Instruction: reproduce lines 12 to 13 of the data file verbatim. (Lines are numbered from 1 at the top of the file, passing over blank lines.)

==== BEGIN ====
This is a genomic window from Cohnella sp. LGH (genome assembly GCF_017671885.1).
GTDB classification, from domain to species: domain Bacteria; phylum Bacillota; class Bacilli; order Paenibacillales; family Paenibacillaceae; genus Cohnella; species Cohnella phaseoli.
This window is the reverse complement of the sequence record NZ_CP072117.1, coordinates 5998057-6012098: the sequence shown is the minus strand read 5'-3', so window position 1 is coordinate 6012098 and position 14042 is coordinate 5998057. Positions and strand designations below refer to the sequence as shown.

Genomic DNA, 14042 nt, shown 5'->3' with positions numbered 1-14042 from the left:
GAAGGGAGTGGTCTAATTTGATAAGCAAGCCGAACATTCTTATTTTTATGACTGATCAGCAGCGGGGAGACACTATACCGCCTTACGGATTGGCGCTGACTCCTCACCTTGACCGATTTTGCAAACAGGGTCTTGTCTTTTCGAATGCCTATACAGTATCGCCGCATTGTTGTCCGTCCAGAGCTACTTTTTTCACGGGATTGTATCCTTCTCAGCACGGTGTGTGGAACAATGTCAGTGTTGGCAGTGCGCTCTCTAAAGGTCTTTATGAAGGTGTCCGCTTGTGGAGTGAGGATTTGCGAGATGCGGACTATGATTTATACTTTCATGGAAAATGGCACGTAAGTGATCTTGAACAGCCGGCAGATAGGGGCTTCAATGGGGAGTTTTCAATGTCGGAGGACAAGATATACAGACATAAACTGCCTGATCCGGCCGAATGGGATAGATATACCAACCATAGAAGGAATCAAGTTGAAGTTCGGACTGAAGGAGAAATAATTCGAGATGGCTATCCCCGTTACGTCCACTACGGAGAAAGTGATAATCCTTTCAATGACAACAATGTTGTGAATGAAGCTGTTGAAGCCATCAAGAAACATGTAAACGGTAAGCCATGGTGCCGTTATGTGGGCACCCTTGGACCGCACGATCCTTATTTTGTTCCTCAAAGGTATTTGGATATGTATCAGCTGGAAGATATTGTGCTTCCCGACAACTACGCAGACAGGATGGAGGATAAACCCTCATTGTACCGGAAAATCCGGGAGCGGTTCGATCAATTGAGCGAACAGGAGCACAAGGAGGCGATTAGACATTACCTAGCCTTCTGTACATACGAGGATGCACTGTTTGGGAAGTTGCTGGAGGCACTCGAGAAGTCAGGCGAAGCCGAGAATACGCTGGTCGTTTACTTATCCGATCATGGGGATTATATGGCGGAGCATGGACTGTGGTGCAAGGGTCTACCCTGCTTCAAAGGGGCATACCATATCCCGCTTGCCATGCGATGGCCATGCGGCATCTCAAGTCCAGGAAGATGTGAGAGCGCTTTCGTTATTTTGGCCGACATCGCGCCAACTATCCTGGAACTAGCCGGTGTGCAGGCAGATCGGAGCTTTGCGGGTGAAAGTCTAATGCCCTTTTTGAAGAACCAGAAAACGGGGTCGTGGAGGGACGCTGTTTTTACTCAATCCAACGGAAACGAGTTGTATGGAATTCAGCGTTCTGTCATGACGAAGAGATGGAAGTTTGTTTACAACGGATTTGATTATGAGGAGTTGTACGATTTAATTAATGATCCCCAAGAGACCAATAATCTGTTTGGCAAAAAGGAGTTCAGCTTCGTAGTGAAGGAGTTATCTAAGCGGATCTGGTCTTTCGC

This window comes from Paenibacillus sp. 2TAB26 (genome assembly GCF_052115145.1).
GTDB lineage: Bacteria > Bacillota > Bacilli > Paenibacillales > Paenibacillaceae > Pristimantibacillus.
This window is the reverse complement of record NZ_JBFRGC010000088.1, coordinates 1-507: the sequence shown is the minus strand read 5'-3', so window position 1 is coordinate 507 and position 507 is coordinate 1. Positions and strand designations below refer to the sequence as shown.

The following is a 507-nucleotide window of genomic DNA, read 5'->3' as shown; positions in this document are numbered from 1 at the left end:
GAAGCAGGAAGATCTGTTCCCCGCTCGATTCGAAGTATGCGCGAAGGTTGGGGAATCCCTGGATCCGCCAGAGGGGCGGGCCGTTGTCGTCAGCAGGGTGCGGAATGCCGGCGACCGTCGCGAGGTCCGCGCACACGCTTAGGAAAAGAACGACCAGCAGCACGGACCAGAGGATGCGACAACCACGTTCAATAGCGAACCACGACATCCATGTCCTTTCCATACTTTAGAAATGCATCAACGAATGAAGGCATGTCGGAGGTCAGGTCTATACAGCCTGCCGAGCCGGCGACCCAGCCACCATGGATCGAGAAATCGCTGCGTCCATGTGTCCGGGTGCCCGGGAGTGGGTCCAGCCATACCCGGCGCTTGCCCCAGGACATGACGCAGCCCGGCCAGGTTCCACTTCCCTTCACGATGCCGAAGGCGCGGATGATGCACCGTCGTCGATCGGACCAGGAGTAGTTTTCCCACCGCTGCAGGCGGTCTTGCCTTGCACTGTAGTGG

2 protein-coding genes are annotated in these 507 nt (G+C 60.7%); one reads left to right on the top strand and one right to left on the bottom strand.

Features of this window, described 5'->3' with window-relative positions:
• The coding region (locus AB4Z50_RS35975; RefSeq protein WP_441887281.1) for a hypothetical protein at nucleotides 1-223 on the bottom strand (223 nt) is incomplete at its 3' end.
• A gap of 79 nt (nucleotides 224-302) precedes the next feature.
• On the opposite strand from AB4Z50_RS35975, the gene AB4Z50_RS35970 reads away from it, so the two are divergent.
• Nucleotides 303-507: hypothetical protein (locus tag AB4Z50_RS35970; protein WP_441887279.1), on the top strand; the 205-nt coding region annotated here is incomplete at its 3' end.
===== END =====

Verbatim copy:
Features of this window, described 5'->3' with window-relative positions:
• The coding region (locus AB4Z50_RS35975; RefSeq protein WP_441887281.1) for a hypothetical protein at nucleotides 1-223 on the bottom strand (223 nt) is incomplete at its 3' end.